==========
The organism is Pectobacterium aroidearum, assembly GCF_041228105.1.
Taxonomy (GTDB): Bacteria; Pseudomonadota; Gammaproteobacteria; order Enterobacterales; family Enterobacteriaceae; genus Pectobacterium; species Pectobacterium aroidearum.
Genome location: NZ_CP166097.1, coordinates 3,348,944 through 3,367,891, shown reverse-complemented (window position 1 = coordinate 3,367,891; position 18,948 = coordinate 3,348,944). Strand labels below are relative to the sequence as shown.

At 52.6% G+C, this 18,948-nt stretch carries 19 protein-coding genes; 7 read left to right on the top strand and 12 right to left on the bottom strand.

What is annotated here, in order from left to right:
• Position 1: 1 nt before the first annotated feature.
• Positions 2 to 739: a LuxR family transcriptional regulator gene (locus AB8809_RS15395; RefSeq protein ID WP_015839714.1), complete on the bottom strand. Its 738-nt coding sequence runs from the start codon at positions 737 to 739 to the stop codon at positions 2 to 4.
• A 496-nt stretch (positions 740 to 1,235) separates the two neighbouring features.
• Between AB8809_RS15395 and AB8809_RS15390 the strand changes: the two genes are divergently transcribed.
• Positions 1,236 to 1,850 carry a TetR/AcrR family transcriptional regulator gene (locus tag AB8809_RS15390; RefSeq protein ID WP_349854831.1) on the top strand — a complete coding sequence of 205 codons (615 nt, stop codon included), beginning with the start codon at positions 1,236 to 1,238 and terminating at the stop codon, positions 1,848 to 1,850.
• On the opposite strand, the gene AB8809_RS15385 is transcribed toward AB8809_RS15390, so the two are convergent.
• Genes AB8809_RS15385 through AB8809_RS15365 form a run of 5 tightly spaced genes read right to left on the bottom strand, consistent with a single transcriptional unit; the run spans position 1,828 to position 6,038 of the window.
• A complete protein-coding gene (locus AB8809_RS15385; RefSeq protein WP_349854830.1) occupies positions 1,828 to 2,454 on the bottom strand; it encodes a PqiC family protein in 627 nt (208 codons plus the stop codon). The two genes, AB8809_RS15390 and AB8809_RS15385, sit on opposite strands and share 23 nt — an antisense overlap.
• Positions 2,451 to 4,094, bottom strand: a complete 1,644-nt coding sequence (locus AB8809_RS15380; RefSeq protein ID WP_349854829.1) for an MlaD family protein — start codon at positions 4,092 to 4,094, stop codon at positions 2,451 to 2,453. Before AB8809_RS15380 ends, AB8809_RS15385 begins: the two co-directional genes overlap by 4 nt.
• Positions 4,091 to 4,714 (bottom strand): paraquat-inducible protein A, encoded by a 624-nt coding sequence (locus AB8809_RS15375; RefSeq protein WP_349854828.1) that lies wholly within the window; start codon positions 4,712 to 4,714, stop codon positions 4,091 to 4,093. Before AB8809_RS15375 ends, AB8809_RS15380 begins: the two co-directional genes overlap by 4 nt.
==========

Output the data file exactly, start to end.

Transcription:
The organism is Pectobacterium aroidearum, assembly GCF_041228105.1.
Taxonomy (GTDB): Bacteria; Pseudomonadota; Gammaproteobacteria; order Enterobacterales; family Enterobacteriaceae; genus Pectobacterium; species Pectobacterium aroidearum.
Genome location: NZ_CP166097.1, coordinates 3,348,944 through 3,367,891, shown reverse-complemented (window position 1 = coordinate 3,367,891; position 18,948 = coordinate 3,348,944). Strand labels below are relative to the sequence as shown.

At 52.6% G+C, this 18,948-nt stretch carries 19 protein-coding genes; 7 read left to right on the top strand and 12 right to left on the bottom strand.

What is annotated here, in order from left to right:
• Position 1: 1 nt before the first annotated feature.
• Positions 2 to 739: a LuxR family transcriptional regulator gene (locus AB8809_RS15395; RefSeq protein ID WP_015839714.1), complete on the bottom strand. Its 738-nt coding sequence runs from the start codon at positions 737 to 739 to the stop codon at positions 2 to 4.
• A 496-nt stretch (positions 740 to 1,235) separates the two neighbouring features.
• Between AB8809_RS15395 and AB8809_RS15390 the strand changes: the two genes are divergently transcribed.
• Positions 1,236 to 1,850 carry a TetR/AcrR family transcriptional regulator gene (locus tag AB8809_RS15390; RefSeq protein ID WP_349854831.1) on the top strand — a complete coding sequence of 205 codons (615 nt, stop codon included), beginning with the start codon at positions 1,236 to 1,238 and terminating at the stop codon, positions 1,848 to 1,850.
• On the opposite strand, the gene AB8809_RS15385 is transcribed toward AB8809_RS15390, so the two are convergent.
• Genes AB8809_RS15385 through AB8809_RS15365 form a run of 5 tightly spaced genes read right to left on the bottom strand, consistent with a single transcriptional unit; the run spans position 1,828 to position 6,038 of the window.
• A complete protein-coding gene (locus AB8809_RS15385; RefSeq protein WP_349854830.1) occupies positions 1,828 to 2,454 on the bottom strand; it encodes a PqiC family protein in 627 nt (208 codons plus the stop codon). The two genes, AB8809_RS15390 and AB8809_RS15385, sit on opposite strands and share 23 nt — an antisense overlap.
• Positions 2,451 to 4,094, bottom strand: a complete 1,644-nt coding sequence (locus AB8809_RS15380; RefSeq protein ID WP_349854829.1) for an MlaD family protein — start codon at positions 4,092 to 4,094, stop codon at positions 2,451 to 2,453. Before AB8809_RS15380 ends, AB8809_RS15385 begins: the two co-directional genes overlap by 4 nt.
• Positions 4,091 to 4,714 (bottom strand): paraquat-inducible protein A, encoded by a 624-nt coding sequence (locus AB8809_RS15375; RefSeq protein WP_349854828.1) that lies wholly within the window; start codon positions 4,712 to 4,714, stop codon positions 4,091 to 4,093. Before AB8809_RS15375 ends, AB8809_RS15380 begins: the two co-directional genes overlap by 4 nt.